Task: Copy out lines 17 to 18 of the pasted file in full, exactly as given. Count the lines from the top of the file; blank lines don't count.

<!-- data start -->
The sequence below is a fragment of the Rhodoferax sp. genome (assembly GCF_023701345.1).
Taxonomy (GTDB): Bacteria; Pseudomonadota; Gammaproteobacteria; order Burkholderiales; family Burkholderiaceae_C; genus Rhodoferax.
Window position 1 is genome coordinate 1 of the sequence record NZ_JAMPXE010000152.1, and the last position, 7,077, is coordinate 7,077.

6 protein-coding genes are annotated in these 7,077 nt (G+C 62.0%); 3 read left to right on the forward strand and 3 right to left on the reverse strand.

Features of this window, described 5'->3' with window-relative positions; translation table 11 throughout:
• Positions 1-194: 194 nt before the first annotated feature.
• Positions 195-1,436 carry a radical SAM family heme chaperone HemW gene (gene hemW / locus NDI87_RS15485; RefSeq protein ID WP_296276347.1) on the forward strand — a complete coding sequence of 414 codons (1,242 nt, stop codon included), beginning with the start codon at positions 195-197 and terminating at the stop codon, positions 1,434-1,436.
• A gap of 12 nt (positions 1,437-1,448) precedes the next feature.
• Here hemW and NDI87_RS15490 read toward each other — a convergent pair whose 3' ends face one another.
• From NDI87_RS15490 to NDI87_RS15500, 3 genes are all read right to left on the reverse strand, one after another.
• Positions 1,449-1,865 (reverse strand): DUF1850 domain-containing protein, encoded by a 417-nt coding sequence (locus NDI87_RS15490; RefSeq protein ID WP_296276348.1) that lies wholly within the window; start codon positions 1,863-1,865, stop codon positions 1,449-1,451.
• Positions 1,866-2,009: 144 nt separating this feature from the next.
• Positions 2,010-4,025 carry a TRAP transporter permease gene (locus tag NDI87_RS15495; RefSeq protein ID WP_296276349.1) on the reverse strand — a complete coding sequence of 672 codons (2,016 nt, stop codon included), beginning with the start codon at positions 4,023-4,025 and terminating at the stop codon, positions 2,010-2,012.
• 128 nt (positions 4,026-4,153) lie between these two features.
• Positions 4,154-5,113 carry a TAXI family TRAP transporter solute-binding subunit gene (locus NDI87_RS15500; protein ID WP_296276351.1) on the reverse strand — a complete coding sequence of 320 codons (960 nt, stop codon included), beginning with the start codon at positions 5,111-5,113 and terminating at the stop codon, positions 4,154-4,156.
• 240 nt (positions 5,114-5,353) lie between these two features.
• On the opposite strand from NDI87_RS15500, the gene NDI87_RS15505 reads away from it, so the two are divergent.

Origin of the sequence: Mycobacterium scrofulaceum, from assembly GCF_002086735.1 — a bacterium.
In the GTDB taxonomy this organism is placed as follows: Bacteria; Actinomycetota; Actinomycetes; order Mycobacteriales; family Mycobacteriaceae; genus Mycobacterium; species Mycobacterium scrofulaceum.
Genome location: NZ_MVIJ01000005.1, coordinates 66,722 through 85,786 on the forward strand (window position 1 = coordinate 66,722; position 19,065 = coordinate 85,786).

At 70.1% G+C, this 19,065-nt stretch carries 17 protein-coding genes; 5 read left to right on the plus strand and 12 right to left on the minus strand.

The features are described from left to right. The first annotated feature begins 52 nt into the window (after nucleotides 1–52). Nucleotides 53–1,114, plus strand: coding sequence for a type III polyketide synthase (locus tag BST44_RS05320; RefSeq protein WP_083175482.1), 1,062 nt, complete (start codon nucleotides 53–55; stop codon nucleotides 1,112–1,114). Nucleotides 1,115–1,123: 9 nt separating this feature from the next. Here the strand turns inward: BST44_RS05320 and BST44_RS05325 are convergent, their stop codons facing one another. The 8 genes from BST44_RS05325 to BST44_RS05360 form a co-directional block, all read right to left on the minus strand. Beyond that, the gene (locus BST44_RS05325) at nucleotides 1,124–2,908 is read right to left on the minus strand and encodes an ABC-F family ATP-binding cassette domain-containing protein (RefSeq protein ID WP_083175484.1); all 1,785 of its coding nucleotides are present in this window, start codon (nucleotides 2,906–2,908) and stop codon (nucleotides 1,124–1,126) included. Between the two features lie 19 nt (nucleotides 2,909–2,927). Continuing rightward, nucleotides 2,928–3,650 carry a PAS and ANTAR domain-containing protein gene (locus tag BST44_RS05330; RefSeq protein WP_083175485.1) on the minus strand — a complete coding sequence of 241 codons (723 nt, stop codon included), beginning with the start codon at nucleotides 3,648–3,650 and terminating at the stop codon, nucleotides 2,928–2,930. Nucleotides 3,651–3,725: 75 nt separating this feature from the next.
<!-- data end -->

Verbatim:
• On the opposite strand from NDI87_RS15500, the gene NDI87_RS15505 reads away from it, so the two are divergent.

Origin of the sequence: Mycobacterium scrofulaceum, from assembly GCF_002086735.1 — a bacterium.